How Oakton College plans to use federal grant to help minority students
Asian Americans often are viewed as a model minority that's educated and affluent.
That stereotype presents a challenge for Asian American students who come from low-income families or are first-generation immigrants struggling to assimilate in American society while facing unique cultural challenges and barriers, said Edwin Chandrasekar, Oakton Community College vice president for administrative affairs.
Nearly 25% of Oakton's fall enrollment is made up of Asian American and Pacific Islander (AAPI) students. The Des Plaines college has received a $1.5 million U.S. Department of Education grant as an Asian American and Native American Pacific Islander Serving Institution.
Illinois has the fifth-largest AAPI population nationwide. Oakton is the first Illinois community college to receive the grant, which will help collect data on and support those populations.
"What it's really designed to do is help us actually advance educational opportunities for vulnerable Asian American populations," Chandrasekar said. "These are groups that tend to become invisible because we don't do a good job in Illinois collecting data for Asian Americans."
The grant will allow Oakton to establish the Center for Organizing Minority Programs to Advance Student Success. Its goal is to increase student engagement, provide culturally relevant academic advising, improve early college persistence in partnership with local high schools, and implement faculty training and development programs. Oakton will be hiring its first Asian American academic adviser in coming months.
Ethnic carp recipes
Asian carp is on the menu at some suburban ethnic restaurants that are serving up the invasive fish species as burgers, tacos, pakoras and kebabs as part of an environmental education campaign.
The Illinois Department of Natural Resources is partnering with local elected officials, community organizations and restaurants to get 1,000 people to try Asian carp and raise awareness about the destructive environmental impact of the fast-growing and prolific feeders that out-compete native fish.
"The aim is to show how culturally different cuisines embraced incorporating Asian carp to together tackle the issue of its harm on the Great Lakes ecosystem," Hanover Park Village Trustee Sharmin Shahjahan said.
Kolachi Tandoori Grill in Hanover Park will give away Asian carp pakoras and kebabs from noon to 4 p.m. Sunday for takeout only. Participants must wear masks at all times. For more information, visit asiancarpchallenge.org.
Chicago-based Open Books is launching an initiative to help suburban parents, schools and libraries diversify reading collections.
"So many schools, so many households in the suburbs simply don't have books in their homes that reflect Black and brown experiences," said Eric Johnson, Open Books executive director.
The group curates and repurposes used books. It collects roughly 2 million books yearly from throughout the Chicago area and suburbs to either sell to support its literacy program or grant them to children who lack access in under-resourced Chicago neighborhoods. Its Open Books Open Minds program aims to address the lack of diversity in children's literature -- only 10% of books portray Black characters -- and lack of access as 61% of low-income families have no books at all in their homes.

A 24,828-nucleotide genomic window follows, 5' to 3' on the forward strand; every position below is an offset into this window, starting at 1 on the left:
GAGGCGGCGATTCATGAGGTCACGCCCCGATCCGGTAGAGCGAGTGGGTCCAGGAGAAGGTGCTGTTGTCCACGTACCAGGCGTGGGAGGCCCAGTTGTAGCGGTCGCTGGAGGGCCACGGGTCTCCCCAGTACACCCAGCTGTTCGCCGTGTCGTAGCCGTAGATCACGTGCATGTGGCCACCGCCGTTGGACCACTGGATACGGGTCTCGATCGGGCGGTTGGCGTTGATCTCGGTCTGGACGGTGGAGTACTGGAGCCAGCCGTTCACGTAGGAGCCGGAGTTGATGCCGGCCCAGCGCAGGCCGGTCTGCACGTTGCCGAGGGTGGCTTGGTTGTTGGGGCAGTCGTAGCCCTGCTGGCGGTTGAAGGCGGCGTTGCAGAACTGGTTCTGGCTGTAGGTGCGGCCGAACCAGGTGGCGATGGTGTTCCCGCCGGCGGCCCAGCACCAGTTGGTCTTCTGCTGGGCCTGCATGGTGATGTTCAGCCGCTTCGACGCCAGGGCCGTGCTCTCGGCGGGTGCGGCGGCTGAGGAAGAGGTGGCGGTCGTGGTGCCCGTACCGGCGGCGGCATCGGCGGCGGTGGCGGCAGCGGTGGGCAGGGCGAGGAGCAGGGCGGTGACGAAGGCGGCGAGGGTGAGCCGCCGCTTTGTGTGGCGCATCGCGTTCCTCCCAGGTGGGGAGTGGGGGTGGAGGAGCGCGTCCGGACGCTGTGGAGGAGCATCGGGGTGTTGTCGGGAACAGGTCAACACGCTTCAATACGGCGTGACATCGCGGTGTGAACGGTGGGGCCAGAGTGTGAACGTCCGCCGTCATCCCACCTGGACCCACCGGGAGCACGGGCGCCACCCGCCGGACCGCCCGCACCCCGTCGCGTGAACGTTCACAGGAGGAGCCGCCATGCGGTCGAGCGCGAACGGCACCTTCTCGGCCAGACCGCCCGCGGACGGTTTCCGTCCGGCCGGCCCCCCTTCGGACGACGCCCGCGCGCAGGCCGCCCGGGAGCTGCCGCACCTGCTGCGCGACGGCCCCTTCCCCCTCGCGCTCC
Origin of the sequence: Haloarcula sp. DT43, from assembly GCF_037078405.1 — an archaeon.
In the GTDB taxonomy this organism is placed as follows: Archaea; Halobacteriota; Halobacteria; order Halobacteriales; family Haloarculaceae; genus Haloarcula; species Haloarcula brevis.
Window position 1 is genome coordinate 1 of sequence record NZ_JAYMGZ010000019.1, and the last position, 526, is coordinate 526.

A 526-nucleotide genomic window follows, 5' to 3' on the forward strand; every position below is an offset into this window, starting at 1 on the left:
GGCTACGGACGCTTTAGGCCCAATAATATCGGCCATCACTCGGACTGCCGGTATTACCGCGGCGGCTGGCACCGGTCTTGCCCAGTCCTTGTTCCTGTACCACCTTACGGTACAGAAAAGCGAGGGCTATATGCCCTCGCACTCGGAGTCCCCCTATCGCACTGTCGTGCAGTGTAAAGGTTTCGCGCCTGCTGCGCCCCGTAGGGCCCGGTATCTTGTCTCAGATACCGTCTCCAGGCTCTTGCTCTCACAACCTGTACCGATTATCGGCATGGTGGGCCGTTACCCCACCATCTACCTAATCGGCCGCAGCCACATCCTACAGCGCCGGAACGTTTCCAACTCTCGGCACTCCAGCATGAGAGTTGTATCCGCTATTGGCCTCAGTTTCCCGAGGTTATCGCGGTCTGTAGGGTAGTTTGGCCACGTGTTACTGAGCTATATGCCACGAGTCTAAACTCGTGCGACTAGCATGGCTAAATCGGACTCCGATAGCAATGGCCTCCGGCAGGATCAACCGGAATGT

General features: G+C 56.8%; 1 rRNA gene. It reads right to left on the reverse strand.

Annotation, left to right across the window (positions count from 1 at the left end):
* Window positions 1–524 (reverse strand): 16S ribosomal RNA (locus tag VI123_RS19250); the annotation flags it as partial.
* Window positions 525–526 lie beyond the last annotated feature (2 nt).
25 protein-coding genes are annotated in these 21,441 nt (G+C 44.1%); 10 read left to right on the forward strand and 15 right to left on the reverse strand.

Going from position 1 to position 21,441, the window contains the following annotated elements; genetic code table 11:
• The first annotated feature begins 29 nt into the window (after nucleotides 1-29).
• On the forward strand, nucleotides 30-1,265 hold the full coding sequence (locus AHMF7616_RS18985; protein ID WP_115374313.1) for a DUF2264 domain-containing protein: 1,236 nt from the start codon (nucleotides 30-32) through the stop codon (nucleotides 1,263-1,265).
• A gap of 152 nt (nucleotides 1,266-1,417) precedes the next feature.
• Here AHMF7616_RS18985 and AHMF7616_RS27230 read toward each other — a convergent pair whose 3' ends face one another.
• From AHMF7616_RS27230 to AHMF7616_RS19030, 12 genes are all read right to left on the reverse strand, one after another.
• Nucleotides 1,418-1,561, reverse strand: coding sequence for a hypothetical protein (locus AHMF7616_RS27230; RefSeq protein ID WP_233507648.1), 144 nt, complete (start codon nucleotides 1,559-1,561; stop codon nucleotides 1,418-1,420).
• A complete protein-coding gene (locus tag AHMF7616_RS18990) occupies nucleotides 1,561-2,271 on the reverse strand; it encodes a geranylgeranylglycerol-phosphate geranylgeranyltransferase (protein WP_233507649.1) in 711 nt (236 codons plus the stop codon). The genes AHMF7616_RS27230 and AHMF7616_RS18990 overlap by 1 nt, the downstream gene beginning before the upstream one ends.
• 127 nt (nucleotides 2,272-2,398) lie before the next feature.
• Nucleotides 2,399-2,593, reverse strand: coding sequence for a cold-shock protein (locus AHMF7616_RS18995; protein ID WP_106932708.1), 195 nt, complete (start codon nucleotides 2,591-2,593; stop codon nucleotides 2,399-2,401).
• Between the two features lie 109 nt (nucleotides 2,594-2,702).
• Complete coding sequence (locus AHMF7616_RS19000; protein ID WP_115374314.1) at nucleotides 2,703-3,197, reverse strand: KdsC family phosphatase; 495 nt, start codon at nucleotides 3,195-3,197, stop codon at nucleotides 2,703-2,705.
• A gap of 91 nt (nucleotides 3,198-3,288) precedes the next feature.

A study by the Cooperative Children's Book Center at the University of Wisconsin found of 3,200 children's books published in the U.S. in 2018, only 1% featured Indigenous characters, 7% depicted Asian characters, and 10% featured Black characters.
More than half of K-12 public school students are children of color and less than 15% of children's books in the past two decades have contained multicultural characters and storylines, Johnson said.
"There is more that we can do (curating) books featuring Black and Latino characters for suburban children and their parents to begin discussing race more deeply," he added.
Anyone can purchase a set of three or five books for first- through fifth-graders featuring diverse characters and cultures. For each purchase, Open Books will donate an equal number of books in under-resourced communities. For more information, visit open-books.org/open-books-open-minds/.
Racial equity programs
Cook County's proposed $6.9 billion fiscal year 2021 budget includes more money for equity and racial justice programs, such as $350,000 for the Public Defender's Immigration Unit and $850,000 for new restorative justice courts under the chief judge.
Cook County Commissioner Kevin Morrison and Budget Director Annette Guzman discussed the proposed budget during a Facebook Live town hall Friday. The budget allows for investing roughly $100 million over two years in the areas of restorative justice, violence prevention, digital equity, public health, workforce training, affordable transportation and housing assistance.
In July, the county board adopted the Justice for Black Lives Resolution to redirect funds from policing and jails to public services. It outlines eight areas for targeting funding: housing, health care, mental health, restorative justice, job creation, public transit, eviction and foreclosure assistance, and increasing government contracts with businesses owned by women and people of color.
"I'm especially proud of the $80 million of new investments in an equity fund that will help fund community-based programs and services to bring greater racial equity to Cook County," Morrison said.
For more information, visit cookcountyil.gov/Budget.
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